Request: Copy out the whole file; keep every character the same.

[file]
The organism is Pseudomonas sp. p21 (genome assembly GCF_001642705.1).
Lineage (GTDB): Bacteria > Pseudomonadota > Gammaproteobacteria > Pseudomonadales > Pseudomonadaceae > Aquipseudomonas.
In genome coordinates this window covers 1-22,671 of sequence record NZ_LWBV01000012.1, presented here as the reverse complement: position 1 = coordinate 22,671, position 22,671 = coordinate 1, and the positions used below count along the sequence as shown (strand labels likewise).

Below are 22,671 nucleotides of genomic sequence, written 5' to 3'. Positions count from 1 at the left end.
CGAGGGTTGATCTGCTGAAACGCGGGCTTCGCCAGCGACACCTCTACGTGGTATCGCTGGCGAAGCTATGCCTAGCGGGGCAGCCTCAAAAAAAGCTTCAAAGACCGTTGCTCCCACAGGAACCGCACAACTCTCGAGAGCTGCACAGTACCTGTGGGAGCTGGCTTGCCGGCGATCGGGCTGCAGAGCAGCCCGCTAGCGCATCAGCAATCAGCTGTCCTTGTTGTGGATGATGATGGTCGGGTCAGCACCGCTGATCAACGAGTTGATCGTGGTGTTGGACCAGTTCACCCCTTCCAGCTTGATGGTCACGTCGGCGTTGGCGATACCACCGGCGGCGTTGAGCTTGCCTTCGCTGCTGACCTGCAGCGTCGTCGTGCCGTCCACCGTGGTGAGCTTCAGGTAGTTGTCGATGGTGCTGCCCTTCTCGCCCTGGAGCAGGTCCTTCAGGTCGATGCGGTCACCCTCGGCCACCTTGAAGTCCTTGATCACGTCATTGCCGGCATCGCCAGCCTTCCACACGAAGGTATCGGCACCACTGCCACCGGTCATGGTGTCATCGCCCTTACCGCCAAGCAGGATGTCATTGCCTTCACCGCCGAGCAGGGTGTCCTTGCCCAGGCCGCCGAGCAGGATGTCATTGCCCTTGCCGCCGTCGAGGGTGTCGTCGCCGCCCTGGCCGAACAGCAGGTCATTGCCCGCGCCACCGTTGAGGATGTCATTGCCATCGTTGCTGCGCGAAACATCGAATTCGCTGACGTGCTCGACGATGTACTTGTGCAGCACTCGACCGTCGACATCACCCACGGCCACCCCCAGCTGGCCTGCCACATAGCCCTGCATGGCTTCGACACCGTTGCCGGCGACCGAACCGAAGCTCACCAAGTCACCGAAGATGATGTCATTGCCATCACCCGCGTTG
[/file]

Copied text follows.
The organism is Pseudomonas sp. p21 (genome assembly GCF_001642705.1).
Lineage (GTDB): Bacteria > Pseudomonadota > Gammaproteobacteria > Pseudomonadales > Pseudomonadaceae > Aquipseudomonas.
In genome coordinates this window covers 1-22,671 of sequence record NZ_LWBV01000012.1, presented here as the reverse complement: position 1 = coordinate 22,671, position 22,671 = coordinate 1, and the positions used below count along the sequence as shown (strand labels likewise).

Below are 22,671 nucleotides of genomic sequence, written 5' to 3'. Positions count from 1 at the left end.
CGAGGGTTGATCTGCTGAAACGCGGGCTTCGCCAGCGACACCTCTACGTGGTATCGCTGGCGAAGCTATGCCTAGCGGGGCAGCCTCAAAAAAAGCTTCAAAGACCGTTGCTCCCACAGGAACCGCACAACTCTCGAGAGCTGCACAGTACCTGTGGGAGCTGGCTTGCCGGCGATCGGGCTGCAGAGCAGCCCGCTAGCGCATCAGCAATCAGCTGTCCTTGTTGTGGATGATGATGGTCGGGTCAGCACCGCTGATCAACGAGTTGATCGTGGTGTTGGACCAGTTCACCCCTTCCAGCTTGATGGTCACGTCGGCGTTGGCGATACCACCGGCGGCGTTGAGCTTGCCTTCGCTGCTGACCTGCAGCGTCGTCGTGCCGTCCACCGTGGTGAGCTTCAGGTAGTTGTCGATGGTGCTGCCCTTCTCGCCCTGGAGCAGGTCCTTCAGGTCGATGCGGTCACCCTCGGCCACCTTGAAGTCCTTGATCACGTCATTGCCGGCATCGCCAGCCTTCCACACGAAGGTATCGGCACCACTGCCACCGGTCATGGTGTCATCGCCCTTACCGCCAAGCAGGATGTCATTGCCTTCACCGCCGAGCAGGGTGTCCTTGCCCAGGCCGCCGAGCAGGATGTCATTGCCCTTGCCGCCGTCGAGGGTGTCGTCGCCGCCCTGGCCGAACAGCAGGTCATTGCCCGCGCCACCGTTGAGGATGTCATTGCCATCGTTGCTGCGCGAAACATCGAATTCGCTGACGTGCTCGACGATGTACTTGTGCAGCACTCGACCGTCGACATCACCCACGGCCACCCCCAGCTGGCCTGCCACATAGCCCTGCATGGCTTCGACACCGTTGCCGGCGACCGAACCGAAGCTCACCAAGTCACCGAAGATGATGTCATTGCCATCACCCGCGTTG